John Peterson, known as Jack, was the oldest child of seven of John Scott Peterson, schoolteacher at Gruting on the Westside of Shetland and his wife Christina Ann (nee MacInnes), his fellow-teacher in the Gruting school.
Jack lived the rigorous life of a child in a country schoolmaster’s household at the end of the Victorian era. His enjoyment of that way of life is evidenced by his later affection for the traditional ways of Shetland, as his unpublished novel Hakkie clearly shows. Like all his brothers he became a skilful handler of boats; the Peterson brothers were among the leading contenders at all the Westside regattas before the First World War, and again afterwards.
During the First World War Peterson served in the Seaforth Highlanders. He was wounded during action at the Battle of the Somme, and a second time suffered a severed femoral artery, owing his life to the timely application of a tourniquet in the form of a rifle sling. He never knew who had stopped to perform this service for him, or whether he had in fact done it himself.
The conflict affected Peterson so adversely that he advised his younger brother James MacInnes (‘Mac’) to volunteer for another service rather than wait to be conscripted into the infantry; Mac joined the Royal Naval Air Service and survived the war.
After the war Peterson returned to Shetland to recuperate. There his father supported his growing interest in photography. John Peterson senior had first ordered a camera for his own use in 1893, and Jack very soon became adept at photography, and had a dark-room for processing plates and photographs set up at home.
When he had returned to full health, Peterson succeeded in qualifying to enter the Customs and Excise Service. He served as customs officer in a number of places in Scotland, including Orkney, and it was possibly while serving there that he met Belle Skea of Deerness, whom he married. When the opportunity was offered, Peterson took up the post of Principal Customs Officer in Lerwick, and it was there that he spent the rest of his life, continuing after his retirement to live in the house he had built for Belle and himself in Twageos Road in Lerwick. The couple had no children, and after Jack’s death in 1972 Belle returned to Orkney.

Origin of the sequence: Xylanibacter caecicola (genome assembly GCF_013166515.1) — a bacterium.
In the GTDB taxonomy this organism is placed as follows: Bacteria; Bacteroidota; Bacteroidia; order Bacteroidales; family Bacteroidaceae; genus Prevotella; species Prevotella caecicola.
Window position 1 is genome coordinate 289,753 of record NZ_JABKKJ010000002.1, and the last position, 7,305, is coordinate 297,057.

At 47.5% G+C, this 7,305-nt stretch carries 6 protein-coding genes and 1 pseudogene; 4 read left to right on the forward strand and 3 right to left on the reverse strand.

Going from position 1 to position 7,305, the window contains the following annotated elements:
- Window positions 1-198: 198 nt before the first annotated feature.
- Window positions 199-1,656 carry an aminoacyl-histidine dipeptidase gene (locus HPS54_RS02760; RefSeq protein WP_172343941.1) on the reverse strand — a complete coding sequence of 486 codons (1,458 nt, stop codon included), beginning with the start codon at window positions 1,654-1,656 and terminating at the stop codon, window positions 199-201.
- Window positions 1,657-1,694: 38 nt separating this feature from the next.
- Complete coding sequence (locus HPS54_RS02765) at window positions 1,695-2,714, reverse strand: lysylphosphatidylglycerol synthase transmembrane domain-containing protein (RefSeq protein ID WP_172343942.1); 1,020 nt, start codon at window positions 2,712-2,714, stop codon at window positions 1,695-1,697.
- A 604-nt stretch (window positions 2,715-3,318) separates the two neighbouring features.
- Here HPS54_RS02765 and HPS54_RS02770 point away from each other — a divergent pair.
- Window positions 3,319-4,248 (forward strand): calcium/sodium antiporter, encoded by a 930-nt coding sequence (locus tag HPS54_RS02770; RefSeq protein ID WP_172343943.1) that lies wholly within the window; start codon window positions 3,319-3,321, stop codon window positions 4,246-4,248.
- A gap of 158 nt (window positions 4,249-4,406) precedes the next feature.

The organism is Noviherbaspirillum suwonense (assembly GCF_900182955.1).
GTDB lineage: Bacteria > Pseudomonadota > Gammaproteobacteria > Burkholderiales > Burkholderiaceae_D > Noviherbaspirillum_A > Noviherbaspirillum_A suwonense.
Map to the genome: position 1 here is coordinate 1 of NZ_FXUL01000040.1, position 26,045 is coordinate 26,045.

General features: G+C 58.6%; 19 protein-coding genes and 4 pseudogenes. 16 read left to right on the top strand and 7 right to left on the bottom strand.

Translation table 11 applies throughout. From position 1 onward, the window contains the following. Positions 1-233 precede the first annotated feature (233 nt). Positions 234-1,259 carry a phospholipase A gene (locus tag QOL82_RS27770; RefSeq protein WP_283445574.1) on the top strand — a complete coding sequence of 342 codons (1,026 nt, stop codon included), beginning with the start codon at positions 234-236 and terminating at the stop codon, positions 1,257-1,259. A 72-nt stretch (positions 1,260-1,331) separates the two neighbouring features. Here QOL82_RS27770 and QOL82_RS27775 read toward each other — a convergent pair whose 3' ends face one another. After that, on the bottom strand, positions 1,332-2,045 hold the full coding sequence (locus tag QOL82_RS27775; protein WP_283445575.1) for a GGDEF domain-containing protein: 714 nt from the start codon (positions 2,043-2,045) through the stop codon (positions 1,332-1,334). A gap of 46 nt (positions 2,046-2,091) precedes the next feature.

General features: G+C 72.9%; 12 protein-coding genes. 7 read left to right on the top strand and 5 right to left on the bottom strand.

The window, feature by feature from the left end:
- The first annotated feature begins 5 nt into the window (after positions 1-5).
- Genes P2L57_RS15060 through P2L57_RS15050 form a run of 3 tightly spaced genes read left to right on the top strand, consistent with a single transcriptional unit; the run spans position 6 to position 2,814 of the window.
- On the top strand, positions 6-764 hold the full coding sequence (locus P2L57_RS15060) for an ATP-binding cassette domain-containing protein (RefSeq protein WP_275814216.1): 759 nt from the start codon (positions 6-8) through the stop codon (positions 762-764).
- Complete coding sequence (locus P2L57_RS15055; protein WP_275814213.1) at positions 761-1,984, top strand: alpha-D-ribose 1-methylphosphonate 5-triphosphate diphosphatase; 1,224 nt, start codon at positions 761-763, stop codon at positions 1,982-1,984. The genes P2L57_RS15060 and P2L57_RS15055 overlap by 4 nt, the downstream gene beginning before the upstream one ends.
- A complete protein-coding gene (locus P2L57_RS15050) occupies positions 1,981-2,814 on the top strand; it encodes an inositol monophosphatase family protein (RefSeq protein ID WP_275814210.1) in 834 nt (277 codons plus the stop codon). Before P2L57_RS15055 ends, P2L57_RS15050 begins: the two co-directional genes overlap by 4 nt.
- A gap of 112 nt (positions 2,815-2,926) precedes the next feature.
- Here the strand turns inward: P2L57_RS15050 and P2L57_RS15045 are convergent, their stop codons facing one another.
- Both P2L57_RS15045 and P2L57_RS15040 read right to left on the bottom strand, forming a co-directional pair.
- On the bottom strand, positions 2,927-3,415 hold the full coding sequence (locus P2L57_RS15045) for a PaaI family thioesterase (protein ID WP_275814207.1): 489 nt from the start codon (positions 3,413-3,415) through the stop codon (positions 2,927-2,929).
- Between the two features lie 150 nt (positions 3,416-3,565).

Peterson’s passions for photography and for Shetland continued through his life. He brought out Shetland: a photographer’s notebook in 1948, and the Shetland Library and Museum published his Shetland: notebook number two posthumously in 1985. Probably his most well-known photograph is that of an arctic tern in flight viewed from below, which won many prizes and is now something of a Shetland icon. He bequeathed his photographs to the Shetland Library and Museum and the whole collection is now accessible through their web-site.
He served for a long time on the editorial board of the New Shetlander magazine, in which he collaborated with the Graham brothers in investigating and promoting all aspects of Shetland folk traditions. He was also interested in Shetland wildlife, and was a skilful ornithologist, as well as a keen fisherman, and never happier than when in a boat.
Peterson was deeply committed to the politics of the left. It is possible that the experience of the war led him to become a convinced supporter of Socialism as the only possible realistic political future for mankind; he never wavered from that view despite later political developments.